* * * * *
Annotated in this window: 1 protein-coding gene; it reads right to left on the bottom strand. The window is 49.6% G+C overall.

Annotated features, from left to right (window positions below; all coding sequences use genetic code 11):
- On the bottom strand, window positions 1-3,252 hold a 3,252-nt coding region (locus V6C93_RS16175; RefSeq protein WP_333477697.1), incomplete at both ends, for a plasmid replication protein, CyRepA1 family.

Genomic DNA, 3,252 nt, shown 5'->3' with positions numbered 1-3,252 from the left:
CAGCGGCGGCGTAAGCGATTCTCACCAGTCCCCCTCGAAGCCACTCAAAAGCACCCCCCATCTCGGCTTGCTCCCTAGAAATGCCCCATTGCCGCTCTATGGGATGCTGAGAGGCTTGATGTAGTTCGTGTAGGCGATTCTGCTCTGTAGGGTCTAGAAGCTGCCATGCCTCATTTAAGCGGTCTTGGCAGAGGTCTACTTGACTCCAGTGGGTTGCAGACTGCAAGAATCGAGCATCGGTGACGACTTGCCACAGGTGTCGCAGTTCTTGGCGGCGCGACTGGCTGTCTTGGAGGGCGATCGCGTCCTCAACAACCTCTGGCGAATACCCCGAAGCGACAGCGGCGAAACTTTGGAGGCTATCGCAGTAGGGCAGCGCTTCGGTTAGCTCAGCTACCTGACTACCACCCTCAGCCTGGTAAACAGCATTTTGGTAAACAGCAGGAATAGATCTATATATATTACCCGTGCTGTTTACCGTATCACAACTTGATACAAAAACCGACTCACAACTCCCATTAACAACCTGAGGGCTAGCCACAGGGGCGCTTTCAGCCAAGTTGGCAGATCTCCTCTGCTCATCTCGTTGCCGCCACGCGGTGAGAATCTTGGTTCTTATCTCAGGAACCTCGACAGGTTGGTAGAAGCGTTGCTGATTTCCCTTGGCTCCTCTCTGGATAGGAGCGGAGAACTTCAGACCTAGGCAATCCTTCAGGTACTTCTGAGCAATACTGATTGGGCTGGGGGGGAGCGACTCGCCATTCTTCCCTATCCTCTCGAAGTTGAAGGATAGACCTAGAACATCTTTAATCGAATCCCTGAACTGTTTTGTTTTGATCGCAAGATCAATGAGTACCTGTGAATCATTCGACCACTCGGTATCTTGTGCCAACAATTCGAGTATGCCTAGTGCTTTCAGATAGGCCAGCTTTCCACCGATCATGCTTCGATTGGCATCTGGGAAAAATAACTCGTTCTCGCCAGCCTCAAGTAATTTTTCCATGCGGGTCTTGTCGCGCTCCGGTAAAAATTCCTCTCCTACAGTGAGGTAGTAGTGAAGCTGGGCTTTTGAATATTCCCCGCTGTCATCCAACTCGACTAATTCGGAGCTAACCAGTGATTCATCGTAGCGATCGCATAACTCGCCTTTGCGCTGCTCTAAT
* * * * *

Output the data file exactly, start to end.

Annotated in this window: 1 protein-coding gene; it reads right to left on the bottom strand. The window is 49.6% G+C overall.

Annotated features, from left to right (window positions below; all coding sequences use genetic code 11):
- On the bottom strand, window positions 1-3,252 hold a 3,252-nt coding region (locus V6C93_RS16175; RefSeq protein WP_333477697.1), incomplete at both ends, for a plasmid replication protein, CyRepA1 family.

Genomic DNA, 3,252 nt, shown 5'->3' with positions numbered 1-3,252 from the left:
CAGCGGCGGCGTAAGCGATTCTCACCAGTCCCCCTCGAAGCCACTCAAAAGCACCCCCCATCTCGGCTTGCTCCCTAGAAATGCCCCATTGCCGCTCTATGGGATGCTGAGAGGCTTGATGTAGTTCGTGTAGGCGATTCTGCTCTGTAGGGTCTAGAAGCTGCCATGCCTCATTTAAGCGGTCTTGGCAGAGGTCTACTTGACTCCAGTGGGTTGCAGACTGCAAGAATCGAGCATCGGTGACGACTTGCCACAGGTGTCGCAGTTCTTGGCGGCGCGACTGGCTGTCTTGGAGGGCGATCGCGTCCTCAACAACCTCTGGCGAATACCCCGAAGCGACAGCGGCGAAACTTTGGAGGCTATCGCAGTAGGGCAGCGCTTCGGTTAGCTCAGCTACCTGACTACCACCCTCAGCCTGGTAAACAGCATTTTGGTAAACAGCAGGAATAGATCTATATATATTACCCGTGCTGTTTACCGTATCACAACTTGATACAAAAACCGACTCACAACTCCCATTAACAACCTGAGGGCTAGCCACAGGGGCGCTTTCAGCCAAGTTGGCAGATCTCCTCTGCTCATCTCGTTGCCGCCACGCGGTGAGAATCTTGGTTCTTATCTCAGGAACCTCGACAGGTTGGTAGAAGCGTTGCTGATTTCCCTTGGCTCCTCTCTGGATAGGAGCGGAGAACTTCAGACCTAGGCAATCCTTCAGGTACTTCTGAGCAATACTGATTGGGCTGGGGGGGAGCGACTCGCCATTCTTCCCTATCCTCTCGAAGTTGAAGGATAGACCTAGAACATCTTTAATCGAATCCCTGAACTGTTTTGTTTTGATCGCAAGATCAATGAGTACCTGTGAATCATTCGACCACTCGGTATCTTGTGCCAACAATTCGAGTATGCCTAGTGCTTTCAGATAGGCCAGCTTTCCACCGATCATGCTTCGATTGGCATCTGGGAAAAATAACTCGTTCTCGCCAGCCTCAAGTAATTTTTCCATGCGGGTCTTGTCGCGCTCCGGTAAAAATTCCTCTCCTACAGTGAGGTAGTAGTGAAGCTGGGCTTTTGAATATTCCCCGCTGTCATCCAACTCGACTAATTCGGAGCTAACCAGTGATTCATCGTAGCGATCGCATAACTCGCCTTTGCGCTGCTCTAAT